UP: Employee Engagement + Ownership = Success
Writing for the Class I railroad’s “Inside Track” blog, Parkerson explains that employee ownership improves engagement, and a “higher level of engagement leads to motivated and happier employees, which leads to safer operations and better service.”
On May 13, UP shareholders approved an Employee Stock Purchase Plan (ESPP), which is now part of the railroad’s “engagement toolbox.” Active employees can elect not only to receive wages, but also to “build additional wealth by taking part in the company’s upside,” Parkerson says. “As owners, employees will have a vested personal interest in seeing the company prosper because they will benefit directly from dividend payments and value appreciation over time.”
“Over the past couple of years, UP has made significant improvements in productivity under the mantle of PSR [Precision Scheduled Railroading],” Parkerson says. “Railcars move faster, assets are more productive, and our network is more resilient because of those improvements. Arguably, PSR principles haven’t really changed the levers that drive efficiency—lean operations are still lean operations after all. But they have challenged the way our operating managers think about productivity, which has been a powerful change agent.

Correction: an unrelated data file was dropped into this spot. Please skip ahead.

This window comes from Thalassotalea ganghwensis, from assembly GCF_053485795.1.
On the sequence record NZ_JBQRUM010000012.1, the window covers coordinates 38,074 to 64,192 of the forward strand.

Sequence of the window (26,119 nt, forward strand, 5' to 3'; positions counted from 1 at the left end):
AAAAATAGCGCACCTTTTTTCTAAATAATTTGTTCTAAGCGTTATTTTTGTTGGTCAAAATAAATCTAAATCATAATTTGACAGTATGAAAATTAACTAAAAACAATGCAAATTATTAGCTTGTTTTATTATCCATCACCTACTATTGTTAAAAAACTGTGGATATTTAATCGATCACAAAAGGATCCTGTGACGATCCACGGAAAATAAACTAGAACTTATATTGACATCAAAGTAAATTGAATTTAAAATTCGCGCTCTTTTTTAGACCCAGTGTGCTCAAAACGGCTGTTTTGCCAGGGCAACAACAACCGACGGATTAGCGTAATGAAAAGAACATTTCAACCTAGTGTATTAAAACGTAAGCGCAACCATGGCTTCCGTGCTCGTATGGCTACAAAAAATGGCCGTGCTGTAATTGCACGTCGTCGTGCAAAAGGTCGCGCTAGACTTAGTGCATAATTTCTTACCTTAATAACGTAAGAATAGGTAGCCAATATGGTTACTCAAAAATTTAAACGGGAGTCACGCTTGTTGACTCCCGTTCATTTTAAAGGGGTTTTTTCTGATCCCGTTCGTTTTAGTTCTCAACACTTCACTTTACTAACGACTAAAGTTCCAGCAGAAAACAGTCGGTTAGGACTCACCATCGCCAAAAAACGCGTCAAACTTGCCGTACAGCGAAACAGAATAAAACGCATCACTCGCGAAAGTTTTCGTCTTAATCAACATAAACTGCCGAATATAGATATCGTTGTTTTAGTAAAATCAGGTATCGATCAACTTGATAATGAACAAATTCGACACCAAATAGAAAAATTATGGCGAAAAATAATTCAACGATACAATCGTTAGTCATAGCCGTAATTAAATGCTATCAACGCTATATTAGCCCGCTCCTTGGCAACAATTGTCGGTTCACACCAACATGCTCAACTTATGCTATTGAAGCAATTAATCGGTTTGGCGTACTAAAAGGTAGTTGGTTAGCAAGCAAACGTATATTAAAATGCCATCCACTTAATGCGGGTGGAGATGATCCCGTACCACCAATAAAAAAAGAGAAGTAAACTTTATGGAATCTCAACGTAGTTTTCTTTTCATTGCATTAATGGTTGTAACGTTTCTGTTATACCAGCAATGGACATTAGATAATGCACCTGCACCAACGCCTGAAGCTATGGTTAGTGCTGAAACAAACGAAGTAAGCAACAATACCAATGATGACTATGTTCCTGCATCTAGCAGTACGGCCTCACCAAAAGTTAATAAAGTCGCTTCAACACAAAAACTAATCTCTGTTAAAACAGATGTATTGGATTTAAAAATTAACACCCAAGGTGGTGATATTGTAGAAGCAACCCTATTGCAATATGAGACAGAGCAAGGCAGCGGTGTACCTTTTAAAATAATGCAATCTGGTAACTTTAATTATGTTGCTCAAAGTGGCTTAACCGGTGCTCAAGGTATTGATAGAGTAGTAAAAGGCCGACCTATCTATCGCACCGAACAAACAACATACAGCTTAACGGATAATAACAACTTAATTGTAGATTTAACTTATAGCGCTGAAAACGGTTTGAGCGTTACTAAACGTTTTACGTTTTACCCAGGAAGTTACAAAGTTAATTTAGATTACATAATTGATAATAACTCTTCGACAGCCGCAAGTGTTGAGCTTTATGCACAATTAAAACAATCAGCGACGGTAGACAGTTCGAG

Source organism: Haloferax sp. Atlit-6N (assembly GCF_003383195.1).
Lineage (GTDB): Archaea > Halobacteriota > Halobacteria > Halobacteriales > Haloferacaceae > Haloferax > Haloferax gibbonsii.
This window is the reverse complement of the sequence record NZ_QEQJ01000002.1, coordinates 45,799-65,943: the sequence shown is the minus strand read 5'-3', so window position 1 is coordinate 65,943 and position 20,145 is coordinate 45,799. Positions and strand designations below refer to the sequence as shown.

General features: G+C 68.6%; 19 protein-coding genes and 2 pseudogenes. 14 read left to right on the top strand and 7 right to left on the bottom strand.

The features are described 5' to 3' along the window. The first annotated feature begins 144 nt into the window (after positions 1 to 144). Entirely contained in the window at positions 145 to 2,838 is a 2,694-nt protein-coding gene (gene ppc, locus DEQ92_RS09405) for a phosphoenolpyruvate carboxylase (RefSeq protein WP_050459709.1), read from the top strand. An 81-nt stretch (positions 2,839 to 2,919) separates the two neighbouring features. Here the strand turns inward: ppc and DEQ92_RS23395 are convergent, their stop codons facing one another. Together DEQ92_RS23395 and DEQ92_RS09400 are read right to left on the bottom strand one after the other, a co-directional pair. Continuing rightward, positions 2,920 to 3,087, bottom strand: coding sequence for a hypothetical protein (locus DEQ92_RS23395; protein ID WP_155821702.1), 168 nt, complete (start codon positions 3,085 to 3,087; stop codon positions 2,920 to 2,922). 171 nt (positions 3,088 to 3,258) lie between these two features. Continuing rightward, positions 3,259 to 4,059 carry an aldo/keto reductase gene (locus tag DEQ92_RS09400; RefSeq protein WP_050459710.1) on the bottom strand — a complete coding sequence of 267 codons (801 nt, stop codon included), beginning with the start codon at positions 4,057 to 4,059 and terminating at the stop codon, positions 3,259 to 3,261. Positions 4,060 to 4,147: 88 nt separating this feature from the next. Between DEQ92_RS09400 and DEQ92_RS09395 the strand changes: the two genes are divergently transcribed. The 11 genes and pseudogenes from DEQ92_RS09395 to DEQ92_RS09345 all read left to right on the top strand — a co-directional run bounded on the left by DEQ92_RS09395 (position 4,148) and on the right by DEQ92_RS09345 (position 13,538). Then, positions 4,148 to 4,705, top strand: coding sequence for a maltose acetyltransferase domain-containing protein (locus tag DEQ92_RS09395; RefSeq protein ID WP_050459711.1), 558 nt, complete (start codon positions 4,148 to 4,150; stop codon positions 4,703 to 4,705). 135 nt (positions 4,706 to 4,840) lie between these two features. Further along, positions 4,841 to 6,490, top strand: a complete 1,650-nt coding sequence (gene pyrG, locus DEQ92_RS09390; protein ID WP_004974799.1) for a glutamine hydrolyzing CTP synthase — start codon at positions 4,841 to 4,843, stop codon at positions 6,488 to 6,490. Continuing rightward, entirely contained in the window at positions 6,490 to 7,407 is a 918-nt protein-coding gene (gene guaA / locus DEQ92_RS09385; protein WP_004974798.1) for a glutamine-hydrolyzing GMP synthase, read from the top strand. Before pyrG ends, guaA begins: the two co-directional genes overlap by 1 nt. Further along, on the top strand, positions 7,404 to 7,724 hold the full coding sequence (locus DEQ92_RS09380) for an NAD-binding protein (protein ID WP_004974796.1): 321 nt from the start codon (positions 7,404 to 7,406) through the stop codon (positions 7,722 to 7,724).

“Changes in the mindset of our general workforce also are required if our company is to remain competitive in a future of automated trucks, additive manufacturing, and service levels tailored to customer demand. And that can be a challenge for a mature company in a mature industry.” But new ways to engage employees can help, she notes.
The ESPP is just one example, and it “embodies our ‘Serve, Grow, Win, Together’ strategy by aligning stakeholder interests in the long-term success of the company,” Parkerson says. “I am excited about what we will accomplish with higher levels of employee engagement aligned around the same objectives. Such alignment will ensure we continue ‘Building America’ long into the future.”
(Employees should consult with their financial advisors before participating in such a program, Parkerson points out.)